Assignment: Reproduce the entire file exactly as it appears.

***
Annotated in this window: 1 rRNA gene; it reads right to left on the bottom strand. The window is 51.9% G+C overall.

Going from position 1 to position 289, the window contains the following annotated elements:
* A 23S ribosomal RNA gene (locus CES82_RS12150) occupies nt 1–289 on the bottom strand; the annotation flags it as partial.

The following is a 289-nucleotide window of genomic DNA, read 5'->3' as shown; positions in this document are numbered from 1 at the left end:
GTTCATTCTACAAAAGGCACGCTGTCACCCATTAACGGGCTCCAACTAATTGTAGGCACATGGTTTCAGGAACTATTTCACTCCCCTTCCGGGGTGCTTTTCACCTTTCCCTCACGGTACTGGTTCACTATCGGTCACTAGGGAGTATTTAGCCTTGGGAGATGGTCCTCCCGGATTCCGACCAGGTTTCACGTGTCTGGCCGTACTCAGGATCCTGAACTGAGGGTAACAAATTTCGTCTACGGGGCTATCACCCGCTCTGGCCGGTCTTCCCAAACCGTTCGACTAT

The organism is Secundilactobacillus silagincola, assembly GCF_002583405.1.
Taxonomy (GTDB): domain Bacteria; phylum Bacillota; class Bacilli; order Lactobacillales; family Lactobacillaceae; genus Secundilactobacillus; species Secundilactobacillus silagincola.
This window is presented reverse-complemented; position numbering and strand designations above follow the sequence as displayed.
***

Annotated in this window: 1 rRNA gene; it reads right to left on the bottom strand. The window is 51.9% G+C overall.

Going from position 1 to position 289, the window contains the following annotated elements:
* A 23S ribosomal RNA gene (locus CES82_RS12150) occupies nt 1–289 on the bottom strand; the annotation flags it as partial.

The following is a 289-nucleotide window of genomic DNA, read 5'->3' as shown; positions in this document are numbered from 1 at the left end:
GTTCATTCTACAAAAGGCACGCTGTCACCCATTAACGGGCTCCAACTAATTGTAGGCACATGGTTTCAGGAACTATTTCACTCCCCTTCCGGGGTGCTTTTCACCTTTCCCTCACGGTACTGGTTCACTATCGGTCACTAGGGAGTATTTAGCCTTGGGAGATGGTCCTCCCGGATTCCGACCAGGTTTCACGTGTCTGGCCGTACTCAGGATCCTGAACTGAGGGTAACAAATTTCGTCTACGGGGCTATCACCCGCTCTGGCCGGTCTTCCCAAACCGTTCGACTAT

The organism is Secundilactobacillus silagincola, assembly GCF_002583405.1.
Taxonomy (GTDB): domain Bacteria; phylum Bacillota; class Bacilli; order Lactobacillales; family Lactobacillaceae; genus Secundilactobacillus; species Secundilactobacillus silagincola.
This window is presented reverse-complemented; position numbering and strand designations above follow the sequence as displayed.